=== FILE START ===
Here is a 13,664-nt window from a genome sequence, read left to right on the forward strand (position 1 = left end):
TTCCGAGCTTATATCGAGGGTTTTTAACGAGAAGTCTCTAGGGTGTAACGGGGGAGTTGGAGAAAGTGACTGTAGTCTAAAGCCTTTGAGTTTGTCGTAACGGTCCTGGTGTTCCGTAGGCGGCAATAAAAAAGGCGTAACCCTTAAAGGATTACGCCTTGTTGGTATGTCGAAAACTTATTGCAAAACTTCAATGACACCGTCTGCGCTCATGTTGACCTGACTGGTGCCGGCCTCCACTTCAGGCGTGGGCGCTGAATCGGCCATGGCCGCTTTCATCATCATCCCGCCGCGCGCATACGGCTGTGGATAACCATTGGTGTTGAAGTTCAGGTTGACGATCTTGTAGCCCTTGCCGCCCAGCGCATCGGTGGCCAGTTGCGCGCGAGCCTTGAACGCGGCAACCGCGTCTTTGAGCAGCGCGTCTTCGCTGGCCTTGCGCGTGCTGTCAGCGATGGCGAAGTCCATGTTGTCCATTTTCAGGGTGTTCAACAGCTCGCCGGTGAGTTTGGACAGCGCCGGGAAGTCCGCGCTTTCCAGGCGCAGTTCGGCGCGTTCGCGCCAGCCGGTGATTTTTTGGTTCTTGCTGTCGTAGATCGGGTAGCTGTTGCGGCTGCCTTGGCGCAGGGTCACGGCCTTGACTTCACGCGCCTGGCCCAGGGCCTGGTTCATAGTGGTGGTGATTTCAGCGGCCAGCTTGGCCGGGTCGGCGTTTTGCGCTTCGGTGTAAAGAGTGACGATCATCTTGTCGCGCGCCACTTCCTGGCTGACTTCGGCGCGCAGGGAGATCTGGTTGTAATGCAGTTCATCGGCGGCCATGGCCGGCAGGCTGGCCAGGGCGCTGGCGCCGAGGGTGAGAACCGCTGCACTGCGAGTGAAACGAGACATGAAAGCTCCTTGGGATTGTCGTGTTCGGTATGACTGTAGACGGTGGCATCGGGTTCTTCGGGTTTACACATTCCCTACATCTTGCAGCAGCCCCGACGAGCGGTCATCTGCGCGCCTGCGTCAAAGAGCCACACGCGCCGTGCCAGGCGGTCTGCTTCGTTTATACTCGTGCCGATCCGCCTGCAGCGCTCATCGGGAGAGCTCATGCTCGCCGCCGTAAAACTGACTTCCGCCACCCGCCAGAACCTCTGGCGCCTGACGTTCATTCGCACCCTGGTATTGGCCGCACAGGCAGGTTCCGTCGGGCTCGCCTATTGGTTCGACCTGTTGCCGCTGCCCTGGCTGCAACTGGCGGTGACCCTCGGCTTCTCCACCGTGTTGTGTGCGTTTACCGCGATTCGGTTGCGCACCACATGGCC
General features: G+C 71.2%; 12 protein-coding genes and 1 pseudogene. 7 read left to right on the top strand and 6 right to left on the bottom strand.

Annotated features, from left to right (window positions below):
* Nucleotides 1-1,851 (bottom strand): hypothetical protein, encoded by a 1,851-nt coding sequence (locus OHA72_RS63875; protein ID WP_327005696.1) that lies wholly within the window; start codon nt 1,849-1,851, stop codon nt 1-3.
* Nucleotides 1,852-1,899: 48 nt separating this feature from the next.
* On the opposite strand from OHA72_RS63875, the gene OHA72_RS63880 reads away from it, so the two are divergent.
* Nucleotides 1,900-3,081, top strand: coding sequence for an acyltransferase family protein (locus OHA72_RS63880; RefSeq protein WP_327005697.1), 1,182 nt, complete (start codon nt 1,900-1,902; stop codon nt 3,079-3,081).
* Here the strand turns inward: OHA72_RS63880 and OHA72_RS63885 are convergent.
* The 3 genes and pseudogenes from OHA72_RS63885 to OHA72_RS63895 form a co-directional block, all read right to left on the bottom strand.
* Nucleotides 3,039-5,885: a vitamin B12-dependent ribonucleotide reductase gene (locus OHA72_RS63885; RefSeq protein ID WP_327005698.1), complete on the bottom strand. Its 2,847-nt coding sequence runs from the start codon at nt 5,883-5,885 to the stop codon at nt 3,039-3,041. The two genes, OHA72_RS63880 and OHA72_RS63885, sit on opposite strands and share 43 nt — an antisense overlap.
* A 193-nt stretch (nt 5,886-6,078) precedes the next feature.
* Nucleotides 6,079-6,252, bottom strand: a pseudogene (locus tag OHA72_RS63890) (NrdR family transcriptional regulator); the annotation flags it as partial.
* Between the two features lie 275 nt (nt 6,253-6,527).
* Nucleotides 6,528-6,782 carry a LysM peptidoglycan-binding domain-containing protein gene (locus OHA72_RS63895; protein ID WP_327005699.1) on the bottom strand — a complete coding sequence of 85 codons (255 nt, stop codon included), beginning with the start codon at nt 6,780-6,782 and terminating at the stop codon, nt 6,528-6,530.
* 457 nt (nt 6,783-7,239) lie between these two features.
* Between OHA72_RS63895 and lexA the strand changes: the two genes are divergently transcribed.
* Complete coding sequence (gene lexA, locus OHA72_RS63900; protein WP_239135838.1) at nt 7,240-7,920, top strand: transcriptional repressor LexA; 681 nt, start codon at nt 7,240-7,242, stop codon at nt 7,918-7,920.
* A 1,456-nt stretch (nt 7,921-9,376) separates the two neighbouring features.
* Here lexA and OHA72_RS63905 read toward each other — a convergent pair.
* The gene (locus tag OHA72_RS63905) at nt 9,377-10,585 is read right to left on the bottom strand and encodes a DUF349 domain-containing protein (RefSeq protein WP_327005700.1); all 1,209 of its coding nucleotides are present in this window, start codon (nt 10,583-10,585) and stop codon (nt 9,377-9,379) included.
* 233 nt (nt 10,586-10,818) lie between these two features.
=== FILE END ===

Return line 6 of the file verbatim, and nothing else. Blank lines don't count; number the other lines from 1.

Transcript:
* Nucleotides 1,852-1,899: 48 nt separating this feature from the next.